Ok, maybe you’ve heard of the place. Maybe you’ve even been. But did you know where to find the best grub?
SINGAPORE — What to do if you have a weekend with a Volkswagen Arteon? If you’re a driving nerd like everyone at CarBuyer HQ, you hit the open road (and hope it doesn’t hit back)!
It wasn’t my plan take the Arteon on a road trip, but having no children and no pets to look after, plus a spontaneous wife to look after you, meant being able to jump behind the wheel, point the steering wheel north, and just keep going and going.
The wife and I immediately knew where we wanted to go: Kuantan, a place with sea, food, and seafood. We threw a weekend bag together and left after dinner on Friday night, arriving at half past two in the morning after nearly seven hours behind the wheel, covering more than 400km.
That might sound grueling but a sumptuous and comfy interior, along with a killer DynAudio sound system, made the journey a breeze in the Arteon.
The east coast town is only about as far away from Singapore as Kuala Lumpur, but it might as well be a universe apart.
Unlike the bustling capital, it’s laid-back and relatively sparsely populated. The road there and back, if you stick to the coast, offers the occasional glimpse of the sea, and not far out of the town itself, things feel properly rural.
Kuantan is also home to some of the best curry noodles on the planet. The chance to slurp a bowl of this stuff down was reason enough to hurry there in the Arteon.
A must-visit place for a curry kuey teow? That’ll depend on who you ask. Many locals swear by Restoran Hoi Yin, a ceaselessly crowded joint in a shophouse within sniffing distance of the South China Sea at the gorgeous sands of Teluk Cempedak.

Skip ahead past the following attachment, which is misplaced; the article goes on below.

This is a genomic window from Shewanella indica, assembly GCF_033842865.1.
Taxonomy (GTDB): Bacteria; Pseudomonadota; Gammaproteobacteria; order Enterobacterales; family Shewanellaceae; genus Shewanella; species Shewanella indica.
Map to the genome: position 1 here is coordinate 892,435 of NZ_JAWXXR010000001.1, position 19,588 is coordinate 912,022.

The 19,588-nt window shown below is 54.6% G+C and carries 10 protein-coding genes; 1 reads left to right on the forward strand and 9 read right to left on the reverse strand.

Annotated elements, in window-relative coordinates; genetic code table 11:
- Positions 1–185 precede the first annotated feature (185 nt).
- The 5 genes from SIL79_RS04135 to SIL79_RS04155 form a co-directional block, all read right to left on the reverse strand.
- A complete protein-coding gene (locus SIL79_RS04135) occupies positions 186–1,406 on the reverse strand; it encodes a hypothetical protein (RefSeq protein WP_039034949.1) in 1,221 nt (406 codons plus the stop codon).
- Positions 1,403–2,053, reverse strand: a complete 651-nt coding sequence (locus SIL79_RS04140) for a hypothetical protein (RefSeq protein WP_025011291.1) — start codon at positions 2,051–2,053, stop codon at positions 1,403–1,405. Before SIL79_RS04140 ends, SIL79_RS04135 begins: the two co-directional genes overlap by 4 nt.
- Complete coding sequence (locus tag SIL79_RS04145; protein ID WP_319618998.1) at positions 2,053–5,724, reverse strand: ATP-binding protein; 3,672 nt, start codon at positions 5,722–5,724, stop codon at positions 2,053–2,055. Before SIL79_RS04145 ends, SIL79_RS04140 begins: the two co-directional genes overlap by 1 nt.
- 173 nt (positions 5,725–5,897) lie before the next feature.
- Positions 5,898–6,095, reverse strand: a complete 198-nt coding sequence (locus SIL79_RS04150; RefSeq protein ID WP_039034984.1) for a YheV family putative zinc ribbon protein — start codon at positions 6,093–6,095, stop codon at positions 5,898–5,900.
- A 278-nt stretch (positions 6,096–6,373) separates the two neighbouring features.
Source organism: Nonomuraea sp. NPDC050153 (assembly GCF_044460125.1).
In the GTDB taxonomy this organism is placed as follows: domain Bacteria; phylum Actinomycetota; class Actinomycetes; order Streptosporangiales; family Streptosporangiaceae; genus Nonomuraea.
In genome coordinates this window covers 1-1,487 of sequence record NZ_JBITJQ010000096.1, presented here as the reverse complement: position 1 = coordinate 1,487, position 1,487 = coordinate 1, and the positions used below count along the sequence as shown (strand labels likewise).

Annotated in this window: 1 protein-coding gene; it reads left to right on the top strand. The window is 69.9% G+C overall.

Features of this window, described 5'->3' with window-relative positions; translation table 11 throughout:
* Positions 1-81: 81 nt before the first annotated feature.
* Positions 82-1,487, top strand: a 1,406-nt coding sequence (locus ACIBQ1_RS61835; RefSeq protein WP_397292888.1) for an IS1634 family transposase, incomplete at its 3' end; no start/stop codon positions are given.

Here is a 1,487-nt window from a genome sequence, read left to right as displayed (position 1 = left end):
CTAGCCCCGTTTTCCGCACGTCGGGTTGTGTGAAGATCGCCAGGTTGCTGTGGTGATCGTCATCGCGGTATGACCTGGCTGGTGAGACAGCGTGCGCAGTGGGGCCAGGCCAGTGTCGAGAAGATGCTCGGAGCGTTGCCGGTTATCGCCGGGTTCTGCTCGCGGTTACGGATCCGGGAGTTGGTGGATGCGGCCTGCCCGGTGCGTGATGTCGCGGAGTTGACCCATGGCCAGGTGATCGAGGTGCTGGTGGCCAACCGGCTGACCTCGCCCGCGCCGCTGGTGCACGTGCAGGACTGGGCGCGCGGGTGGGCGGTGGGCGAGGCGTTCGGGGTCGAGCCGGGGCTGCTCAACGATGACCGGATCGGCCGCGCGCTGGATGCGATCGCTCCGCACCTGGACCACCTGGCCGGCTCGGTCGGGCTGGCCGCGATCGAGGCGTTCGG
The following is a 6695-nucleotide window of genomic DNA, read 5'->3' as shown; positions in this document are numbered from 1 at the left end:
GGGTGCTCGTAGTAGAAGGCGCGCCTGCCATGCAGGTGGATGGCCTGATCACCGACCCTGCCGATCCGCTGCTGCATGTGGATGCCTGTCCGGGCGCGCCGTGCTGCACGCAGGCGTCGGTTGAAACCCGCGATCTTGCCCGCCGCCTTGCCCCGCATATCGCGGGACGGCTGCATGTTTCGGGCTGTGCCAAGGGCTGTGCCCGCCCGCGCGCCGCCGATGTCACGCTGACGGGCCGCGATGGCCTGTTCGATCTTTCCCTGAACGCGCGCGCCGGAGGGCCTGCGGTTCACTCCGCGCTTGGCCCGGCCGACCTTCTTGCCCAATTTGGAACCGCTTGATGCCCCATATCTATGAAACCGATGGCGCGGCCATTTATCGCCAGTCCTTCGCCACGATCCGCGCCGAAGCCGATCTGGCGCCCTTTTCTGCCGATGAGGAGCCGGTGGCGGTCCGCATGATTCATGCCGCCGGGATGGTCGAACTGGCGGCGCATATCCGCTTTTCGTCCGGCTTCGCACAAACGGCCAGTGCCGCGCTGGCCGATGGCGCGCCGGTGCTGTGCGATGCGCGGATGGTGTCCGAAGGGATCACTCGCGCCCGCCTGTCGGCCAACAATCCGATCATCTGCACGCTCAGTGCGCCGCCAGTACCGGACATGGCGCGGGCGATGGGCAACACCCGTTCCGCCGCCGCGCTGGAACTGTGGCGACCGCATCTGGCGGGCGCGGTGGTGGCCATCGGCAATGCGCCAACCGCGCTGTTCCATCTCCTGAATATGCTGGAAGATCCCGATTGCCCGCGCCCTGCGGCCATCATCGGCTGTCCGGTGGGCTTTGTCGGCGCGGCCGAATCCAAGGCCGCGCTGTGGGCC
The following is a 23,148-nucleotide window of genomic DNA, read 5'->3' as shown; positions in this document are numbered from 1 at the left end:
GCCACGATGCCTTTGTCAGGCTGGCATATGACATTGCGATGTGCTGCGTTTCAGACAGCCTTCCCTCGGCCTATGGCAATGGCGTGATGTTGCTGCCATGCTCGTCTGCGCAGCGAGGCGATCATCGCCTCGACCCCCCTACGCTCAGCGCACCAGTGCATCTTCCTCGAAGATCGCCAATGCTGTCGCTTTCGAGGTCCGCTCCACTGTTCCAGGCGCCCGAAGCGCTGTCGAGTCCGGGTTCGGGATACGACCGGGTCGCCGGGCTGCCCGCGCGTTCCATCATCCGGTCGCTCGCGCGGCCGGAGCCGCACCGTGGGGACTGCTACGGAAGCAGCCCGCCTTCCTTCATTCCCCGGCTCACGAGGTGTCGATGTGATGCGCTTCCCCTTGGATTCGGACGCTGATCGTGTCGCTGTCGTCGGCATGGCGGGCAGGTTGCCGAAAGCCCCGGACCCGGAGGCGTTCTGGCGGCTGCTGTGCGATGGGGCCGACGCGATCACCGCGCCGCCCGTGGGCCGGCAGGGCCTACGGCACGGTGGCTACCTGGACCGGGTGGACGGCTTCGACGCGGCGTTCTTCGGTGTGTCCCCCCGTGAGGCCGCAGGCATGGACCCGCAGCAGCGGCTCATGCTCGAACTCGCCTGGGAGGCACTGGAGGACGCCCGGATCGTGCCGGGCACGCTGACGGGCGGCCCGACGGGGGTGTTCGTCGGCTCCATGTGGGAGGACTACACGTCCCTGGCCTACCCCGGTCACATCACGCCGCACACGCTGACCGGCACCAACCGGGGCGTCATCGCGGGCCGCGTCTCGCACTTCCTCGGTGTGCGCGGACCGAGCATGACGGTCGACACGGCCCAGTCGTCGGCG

One look at the state of the dark, undecorated premises tells you that the food here has to be something to text home about. Hoi Yin proves the adage that a place that serves decent grub doesn’t have to try when it comes to decor.
You’ll be asked if you want your noodles kon loh (dry, with a sweet, dark sauce) or in curry. The correct answer is: both.
That way you’ll be served dry noodles with a bowl of curry on the side, which you can further customise by adding extra tau pok, fishcake, foo chok (sliced beancurd skin) and so on.
At Hoi Yin, the curry is on the brothy side, lightly spiced but deeply flavourful, so it makes the perfect breakfast dish.
If it’s a heavier, party-in-your-mouth type of curry you want instead, head for Jess Cafe. Surprisingly, entering “Jess Cafe” into the Discover Pro navigation system called up an entry with the right address for the place.
It’s either just that famous, or someone at VW is in the know about these things.
Either way (and because you can never get enough curry noodles), we demolished two bowls of the cafe’s rich curry soup with a noodle and kuey teow mix, turbocharging the whole lot with yong tau foo extras.
What Malaysian cuisine reminds you is that in our part of the world, there’s practically no line between breakfast, lunch and dinner. It’s pretty much all the same, which is how curry qualifies as a breakfast item.
For something a little more traditionally breakfasty, there’s the highly-rated Dai Sou Nasi Lemak, tucked away in a quiet neighbourhood, as the best places usually are. “Lorong Alor Akar”, the sort of lane so small that there are at least 16 of them, is the area we wanted, and it’s only thanks to the navigation system that we found it.
Although ostensibly an outlet for authentic nasi lemak, Dai Sou is also famed for its Hakka thunder tea rice and pan mee. Being sambal fiends, we stuck to the nasi lemak with a side of chicken curry.
Verdict? A little more coconut flavour in the rice would have amped it up. No one eats nasi lemak for health reasons, anyway, so when you’re making it you might as well go nuts.
With only a Saturday night to spend in town, and a single meal ticket to punch for dinner, we agonised between Mexica Garden, a large joint in the heart of town with an innovative, competition-winning chef, and Pak Su, a seaside, kelong-style restaurant a few minutes north of the city.